Does Unemployment Affect Credit Score

“If your sole source of income is your employment, you’re one paycheck away from poverty!”

Unfortunately, this phrase couldn’t be truer for the millions of unemployed Americans who have had to register for unemployment. 

Does unemployment hurt your credit score?

There’s no doubt that unemployment, especially the type that happens abruptly, can greatly disorient an individual. From the sudden loss of income to the immediate change of routine and even lifestyle, losing your job can be stressful and, in more extreme cases, depressing.

The truth is that it could happen to anyone or at least a good percentage of the world.

But does that mean your credit score will be reduced if you lose your job?

Does Unemployment Affect Credit Scores?

Unemployment in itself does not affect your credit score. However, issues associated with unemployment could.

Unemployment will usually affect your income, whether your job was your sole source of income or a part of it.

Losing that valuable stream of funds will affect your overall financial landscape.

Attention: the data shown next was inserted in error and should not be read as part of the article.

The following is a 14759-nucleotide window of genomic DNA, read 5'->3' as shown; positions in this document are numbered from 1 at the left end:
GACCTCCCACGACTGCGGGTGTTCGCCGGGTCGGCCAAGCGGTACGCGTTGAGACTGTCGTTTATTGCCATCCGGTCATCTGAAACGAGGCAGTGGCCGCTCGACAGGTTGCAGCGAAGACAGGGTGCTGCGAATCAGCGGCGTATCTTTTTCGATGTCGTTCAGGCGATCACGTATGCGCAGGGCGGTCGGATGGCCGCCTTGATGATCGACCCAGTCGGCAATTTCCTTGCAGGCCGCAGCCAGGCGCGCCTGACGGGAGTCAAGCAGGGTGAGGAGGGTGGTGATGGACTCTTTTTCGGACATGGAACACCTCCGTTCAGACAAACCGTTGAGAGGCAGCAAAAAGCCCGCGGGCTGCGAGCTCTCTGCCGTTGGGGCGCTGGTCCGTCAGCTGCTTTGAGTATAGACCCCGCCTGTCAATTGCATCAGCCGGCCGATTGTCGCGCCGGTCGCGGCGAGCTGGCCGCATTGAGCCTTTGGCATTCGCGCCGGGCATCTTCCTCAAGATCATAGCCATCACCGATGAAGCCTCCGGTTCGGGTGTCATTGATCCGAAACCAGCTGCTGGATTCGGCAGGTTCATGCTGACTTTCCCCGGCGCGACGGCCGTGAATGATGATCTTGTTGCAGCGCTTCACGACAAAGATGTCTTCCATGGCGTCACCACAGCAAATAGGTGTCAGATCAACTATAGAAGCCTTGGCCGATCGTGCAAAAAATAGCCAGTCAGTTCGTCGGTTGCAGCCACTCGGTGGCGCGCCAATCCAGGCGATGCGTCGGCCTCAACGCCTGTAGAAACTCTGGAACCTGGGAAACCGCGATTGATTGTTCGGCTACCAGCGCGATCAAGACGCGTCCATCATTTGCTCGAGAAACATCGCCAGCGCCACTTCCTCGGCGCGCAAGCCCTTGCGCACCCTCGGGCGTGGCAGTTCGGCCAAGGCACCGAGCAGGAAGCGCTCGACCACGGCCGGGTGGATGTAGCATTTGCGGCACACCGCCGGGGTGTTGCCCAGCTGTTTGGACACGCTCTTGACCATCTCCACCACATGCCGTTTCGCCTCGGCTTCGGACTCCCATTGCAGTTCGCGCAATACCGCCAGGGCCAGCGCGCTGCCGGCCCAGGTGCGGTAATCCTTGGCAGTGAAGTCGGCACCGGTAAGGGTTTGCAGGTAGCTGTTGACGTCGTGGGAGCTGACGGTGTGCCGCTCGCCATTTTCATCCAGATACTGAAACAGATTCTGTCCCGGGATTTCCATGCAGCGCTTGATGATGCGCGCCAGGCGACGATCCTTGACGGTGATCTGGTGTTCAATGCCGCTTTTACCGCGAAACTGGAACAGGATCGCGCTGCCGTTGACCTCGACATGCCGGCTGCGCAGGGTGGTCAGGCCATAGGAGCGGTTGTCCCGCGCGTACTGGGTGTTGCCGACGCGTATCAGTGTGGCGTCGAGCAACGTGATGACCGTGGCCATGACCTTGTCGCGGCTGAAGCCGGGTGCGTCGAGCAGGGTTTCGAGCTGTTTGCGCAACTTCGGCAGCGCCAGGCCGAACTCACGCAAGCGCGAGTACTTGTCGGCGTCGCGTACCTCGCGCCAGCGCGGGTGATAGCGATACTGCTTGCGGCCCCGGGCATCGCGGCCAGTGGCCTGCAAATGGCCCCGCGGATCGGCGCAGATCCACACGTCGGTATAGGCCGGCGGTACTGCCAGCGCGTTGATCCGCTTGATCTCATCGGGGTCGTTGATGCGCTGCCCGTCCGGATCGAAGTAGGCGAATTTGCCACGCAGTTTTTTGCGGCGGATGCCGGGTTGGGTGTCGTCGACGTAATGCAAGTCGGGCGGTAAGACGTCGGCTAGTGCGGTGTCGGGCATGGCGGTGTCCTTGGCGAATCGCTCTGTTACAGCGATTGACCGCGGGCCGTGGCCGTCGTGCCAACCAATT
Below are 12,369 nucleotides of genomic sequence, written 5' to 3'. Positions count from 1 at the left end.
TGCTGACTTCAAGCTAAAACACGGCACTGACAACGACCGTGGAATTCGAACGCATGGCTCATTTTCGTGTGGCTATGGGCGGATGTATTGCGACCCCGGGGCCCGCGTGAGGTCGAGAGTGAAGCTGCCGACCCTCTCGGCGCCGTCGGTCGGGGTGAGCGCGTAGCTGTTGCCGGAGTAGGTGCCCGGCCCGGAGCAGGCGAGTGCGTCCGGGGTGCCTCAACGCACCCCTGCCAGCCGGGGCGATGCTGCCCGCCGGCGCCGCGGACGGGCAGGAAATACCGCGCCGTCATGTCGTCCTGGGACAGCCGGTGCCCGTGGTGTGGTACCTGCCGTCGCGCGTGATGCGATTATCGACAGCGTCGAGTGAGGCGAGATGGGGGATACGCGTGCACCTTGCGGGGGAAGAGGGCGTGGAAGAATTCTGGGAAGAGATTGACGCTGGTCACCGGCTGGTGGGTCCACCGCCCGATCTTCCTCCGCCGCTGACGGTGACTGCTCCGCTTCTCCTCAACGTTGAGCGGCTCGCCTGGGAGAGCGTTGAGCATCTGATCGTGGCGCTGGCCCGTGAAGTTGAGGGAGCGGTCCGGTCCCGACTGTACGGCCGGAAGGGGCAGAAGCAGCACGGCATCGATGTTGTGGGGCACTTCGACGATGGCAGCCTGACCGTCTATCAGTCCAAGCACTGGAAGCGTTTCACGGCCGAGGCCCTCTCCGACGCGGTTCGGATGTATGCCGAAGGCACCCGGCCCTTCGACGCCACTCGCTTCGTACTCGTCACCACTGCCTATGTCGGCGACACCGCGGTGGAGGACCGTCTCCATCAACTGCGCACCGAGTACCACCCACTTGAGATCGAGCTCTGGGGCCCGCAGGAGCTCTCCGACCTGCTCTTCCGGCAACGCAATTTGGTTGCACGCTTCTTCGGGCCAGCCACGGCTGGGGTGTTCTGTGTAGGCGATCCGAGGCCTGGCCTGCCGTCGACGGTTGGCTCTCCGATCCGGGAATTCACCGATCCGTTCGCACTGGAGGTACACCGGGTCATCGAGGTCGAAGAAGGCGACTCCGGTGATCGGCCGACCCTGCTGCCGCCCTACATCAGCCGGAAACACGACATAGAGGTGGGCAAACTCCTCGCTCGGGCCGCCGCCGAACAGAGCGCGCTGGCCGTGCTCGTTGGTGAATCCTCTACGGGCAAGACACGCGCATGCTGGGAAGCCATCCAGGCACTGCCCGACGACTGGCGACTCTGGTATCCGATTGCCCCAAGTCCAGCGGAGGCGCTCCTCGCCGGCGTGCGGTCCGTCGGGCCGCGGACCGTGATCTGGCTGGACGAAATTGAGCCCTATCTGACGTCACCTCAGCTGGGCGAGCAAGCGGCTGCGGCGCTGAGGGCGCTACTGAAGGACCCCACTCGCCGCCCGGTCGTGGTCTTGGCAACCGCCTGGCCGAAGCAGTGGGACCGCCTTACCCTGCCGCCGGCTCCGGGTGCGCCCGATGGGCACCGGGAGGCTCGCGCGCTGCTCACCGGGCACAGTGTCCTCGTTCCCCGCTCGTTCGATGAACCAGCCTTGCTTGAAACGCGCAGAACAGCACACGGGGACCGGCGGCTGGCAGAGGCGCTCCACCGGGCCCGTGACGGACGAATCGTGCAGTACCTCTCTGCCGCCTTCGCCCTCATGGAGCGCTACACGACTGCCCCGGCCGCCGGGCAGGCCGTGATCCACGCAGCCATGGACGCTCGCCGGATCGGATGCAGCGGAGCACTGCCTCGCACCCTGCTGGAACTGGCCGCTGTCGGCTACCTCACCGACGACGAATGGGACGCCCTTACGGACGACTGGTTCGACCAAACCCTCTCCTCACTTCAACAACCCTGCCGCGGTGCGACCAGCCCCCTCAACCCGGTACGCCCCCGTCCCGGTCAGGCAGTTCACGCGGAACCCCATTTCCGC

While this result is inevitable with job loss, the simple truth is that your employment status isn’t a factor in your credit.

With the right preparation, you can protect yourself from the harsh financial realities of unemployment and maintain, if not improve, your credit score.

Does Unemployment Appear on Your Credit Report?

Your entire credit records are kept by leading credit bureaus such as Experian. These records often contain details such as:

  • Your personal information
  • Credit Inquiries
  • Credit account history
  • Public records such as bankruptcies

These records can mention your employers, but this only happens if you previously listed them as part of a loan application.

Otherwise, your employment record does not factor into these reports.

These files also don’t record any period during which you were unemployed.

So, whenever a creditor submits your loan application records to any credit bureaus, the bureaus will record information such as where you are currently employed.

However, it will NOT be used as a factor when calculating your credit score.